Many Wisconsin bank executives expect the state’s economy to continue mending in the first half of 2021, but the effects of the ongoing COVID-19 pandemic appear to be keeping them from being more optimistic. 

In a poll of 85 state bank leaders by the Wisconsin Bankers Association, almost 45% said they thought the economy would grow over the next six months, while about 41% expected the economy to remain the same and 14% said it would weaken. 

Nearly 38% considered the current economy to be good, but only 3.5% deemed it excellent. Most of the bank executives in the December survey – 58% -- regarded the economy as fair.  About 1% thought it was poor. 

In explaining their outlook, many bankers cited the status of COVID-19 vaccines as a key determinant of how the economy will fare in the first half of the new year.    

Wisconsin bankers’ predictions for loan demand in the first six months of 2021 varied by category. Nearly 39% expected business lending demand to grow in the half-year period, followed by commercial real estate loans at 32%. Growth in agricultural loan demand was forecast at 20% by the bankers.  

The hot residential real estate lending and refinance market was seen as growing by only 20% in the first six months of this year, with 40.5% of bankers expecting it to weaken amid a lack of inventory of homes for sale and a tough comparison with 2020’s showing.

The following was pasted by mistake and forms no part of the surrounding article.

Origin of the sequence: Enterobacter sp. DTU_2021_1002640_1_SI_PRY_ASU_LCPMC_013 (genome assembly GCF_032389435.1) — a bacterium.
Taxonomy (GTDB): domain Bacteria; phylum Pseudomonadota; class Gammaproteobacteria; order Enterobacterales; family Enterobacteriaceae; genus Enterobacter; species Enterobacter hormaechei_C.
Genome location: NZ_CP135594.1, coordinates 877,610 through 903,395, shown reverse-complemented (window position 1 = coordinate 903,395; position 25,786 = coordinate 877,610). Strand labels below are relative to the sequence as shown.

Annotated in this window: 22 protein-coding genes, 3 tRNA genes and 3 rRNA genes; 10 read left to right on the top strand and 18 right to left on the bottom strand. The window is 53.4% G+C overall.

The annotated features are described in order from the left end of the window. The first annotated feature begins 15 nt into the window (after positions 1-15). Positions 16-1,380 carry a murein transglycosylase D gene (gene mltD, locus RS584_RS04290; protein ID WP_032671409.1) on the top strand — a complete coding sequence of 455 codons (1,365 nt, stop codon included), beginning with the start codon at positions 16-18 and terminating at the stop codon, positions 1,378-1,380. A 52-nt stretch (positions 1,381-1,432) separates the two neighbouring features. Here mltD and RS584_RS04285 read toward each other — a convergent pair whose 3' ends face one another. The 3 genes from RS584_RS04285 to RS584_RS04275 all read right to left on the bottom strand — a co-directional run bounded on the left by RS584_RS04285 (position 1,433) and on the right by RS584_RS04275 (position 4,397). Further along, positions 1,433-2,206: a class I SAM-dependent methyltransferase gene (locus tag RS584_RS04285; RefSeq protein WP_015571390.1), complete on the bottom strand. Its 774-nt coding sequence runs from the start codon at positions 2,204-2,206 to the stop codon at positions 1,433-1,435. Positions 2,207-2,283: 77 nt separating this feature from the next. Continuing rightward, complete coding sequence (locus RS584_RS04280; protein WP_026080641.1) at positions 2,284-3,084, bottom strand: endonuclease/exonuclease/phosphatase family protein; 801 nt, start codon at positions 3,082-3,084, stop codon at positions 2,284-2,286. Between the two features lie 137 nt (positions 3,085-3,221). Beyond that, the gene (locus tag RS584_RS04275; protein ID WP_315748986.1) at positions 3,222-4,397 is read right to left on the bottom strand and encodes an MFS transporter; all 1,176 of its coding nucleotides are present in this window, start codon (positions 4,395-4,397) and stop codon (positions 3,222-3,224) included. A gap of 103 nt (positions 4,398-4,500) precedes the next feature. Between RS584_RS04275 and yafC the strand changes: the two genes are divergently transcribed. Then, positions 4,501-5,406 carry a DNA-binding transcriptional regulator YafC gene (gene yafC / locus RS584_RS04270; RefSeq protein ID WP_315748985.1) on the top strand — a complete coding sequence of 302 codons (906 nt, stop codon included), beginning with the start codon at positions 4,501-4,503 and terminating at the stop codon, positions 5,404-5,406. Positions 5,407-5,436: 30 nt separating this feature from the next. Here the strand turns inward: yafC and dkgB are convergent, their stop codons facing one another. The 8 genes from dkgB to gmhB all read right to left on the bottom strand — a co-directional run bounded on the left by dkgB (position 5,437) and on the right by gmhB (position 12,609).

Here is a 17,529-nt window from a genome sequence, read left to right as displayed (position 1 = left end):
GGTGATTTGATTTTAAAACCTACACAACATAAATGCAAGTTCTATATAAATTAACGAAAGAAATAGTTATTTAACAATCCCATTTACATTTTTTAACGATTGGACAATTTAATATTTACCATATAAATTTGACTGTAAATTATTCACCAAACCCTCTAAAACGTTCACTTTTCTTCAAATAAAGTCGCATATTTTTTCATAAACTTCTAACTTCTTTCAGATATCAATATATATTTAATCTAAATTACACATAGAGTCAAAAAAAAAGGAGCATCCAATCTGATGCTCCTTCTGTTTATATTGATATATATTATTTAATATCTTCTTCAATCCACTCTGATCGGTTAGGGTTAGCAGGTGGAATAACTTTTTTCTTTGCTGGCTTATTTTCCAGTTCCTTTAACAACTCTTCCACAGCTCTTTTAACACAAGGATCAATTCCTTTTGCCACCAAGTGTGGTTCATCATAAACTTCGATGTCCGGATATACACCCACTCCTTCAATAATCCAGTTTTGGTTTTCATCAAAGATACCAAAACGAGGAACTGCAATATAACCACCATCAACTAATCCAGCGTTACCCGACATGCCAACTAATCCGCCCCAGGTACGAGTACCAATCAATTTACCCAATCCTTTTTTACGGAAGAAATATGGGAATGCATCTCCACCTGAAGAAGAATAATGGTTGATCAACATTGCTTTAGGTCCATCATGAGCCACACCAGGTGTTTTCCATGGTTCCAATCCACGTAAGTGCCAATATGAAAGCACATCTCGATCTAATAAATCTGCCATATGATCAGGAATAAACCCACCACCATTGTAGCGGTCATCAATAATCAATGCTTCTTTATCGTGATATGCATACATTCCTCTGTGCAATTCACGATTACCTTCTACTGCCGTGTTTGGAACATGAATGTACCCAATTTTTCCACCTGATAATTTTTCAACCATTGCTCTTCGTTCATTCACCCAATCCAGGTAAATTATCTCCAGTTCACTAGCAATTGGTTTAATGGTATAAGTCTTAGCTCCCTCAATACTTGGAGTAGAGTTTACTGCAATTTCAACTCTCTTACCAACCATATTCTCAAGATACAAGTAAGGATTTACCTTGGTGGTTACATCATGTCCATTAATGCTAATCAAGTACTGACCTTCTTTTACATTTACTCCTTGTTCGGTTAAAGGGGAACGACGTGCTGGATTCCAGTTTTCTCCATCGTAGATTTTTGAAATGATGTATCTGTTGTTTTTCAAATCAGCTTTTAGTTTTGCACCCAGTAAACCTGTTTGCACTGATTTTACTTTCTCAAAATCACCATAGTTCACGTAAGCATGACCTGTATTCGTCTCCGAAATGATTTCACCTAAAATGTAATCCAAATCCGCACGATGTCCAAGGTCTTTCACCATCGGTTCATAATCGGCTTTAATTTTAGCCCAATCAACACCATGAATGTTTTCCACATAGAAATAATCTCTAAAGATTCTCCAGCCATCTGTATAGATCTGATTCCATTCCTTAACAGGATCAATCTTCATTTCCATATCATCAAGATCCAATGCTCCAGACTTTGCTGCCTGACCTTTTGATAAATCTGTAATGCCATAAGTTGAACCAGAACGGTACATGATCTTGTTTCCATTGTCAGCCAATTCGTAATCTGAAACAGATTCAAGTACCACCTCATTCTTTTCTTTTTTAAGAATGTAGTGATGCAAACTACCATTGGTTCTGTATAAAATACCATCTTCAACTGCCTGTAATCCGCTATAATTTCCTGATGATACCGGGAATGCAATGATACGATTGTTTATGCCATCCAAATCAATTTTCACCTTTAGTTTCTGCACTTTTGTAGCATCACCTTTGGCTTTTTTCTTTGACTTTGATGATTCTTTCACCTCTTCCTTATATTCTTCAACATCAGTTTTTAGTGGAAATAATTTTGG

In each lending category, the highest percentages of bankers said they expect loan demand to stay the same in the first half of the new year: business loans, 48%; ag loans, 65%; commercial real estate, 43%; and residential real estate, 39%. 

Almost 63% of bank executives rated current residential real estate loan demand as excellent, with none calling it poor. 

Current ag lending demand was perceived as poor by nearly 23% of bank executives – the highest “poor” rating of any loan category. Fifty-nine percent rated ag lending demand as fair, and 19% called it good. None rated it as excellent. In survey comments, however, some bankers noted a good harvest and said prices had improved for farmers. 

Asked about bright spots in their local economies, the bankers cited the housing market and residential construction most often. 

Manufacturing also was seen by many bankers as an industry that has performed well in spite of the pandemic. 

Bank executives also noted that in spite of the damage done to the economy by COVID-19 and its fallout, many employers in the state are hiring. 

The bankers were asked in the survey whether businesses – in the next six months – were more likely to hire, maintain their current workforce levels or lay off workers. Nearly 62% said they expected employers in their market area to maintain their current staffing levels, while about 30% thought businesses would be hiring. Only about 8% thought there would be layoffs. 

As for themselves, 65% of bank executives expected current employee headcounts to be maintained in the next six months. Thirty-four percent anticipated hiring more workers, and a little more than 1% expected to lay off employees.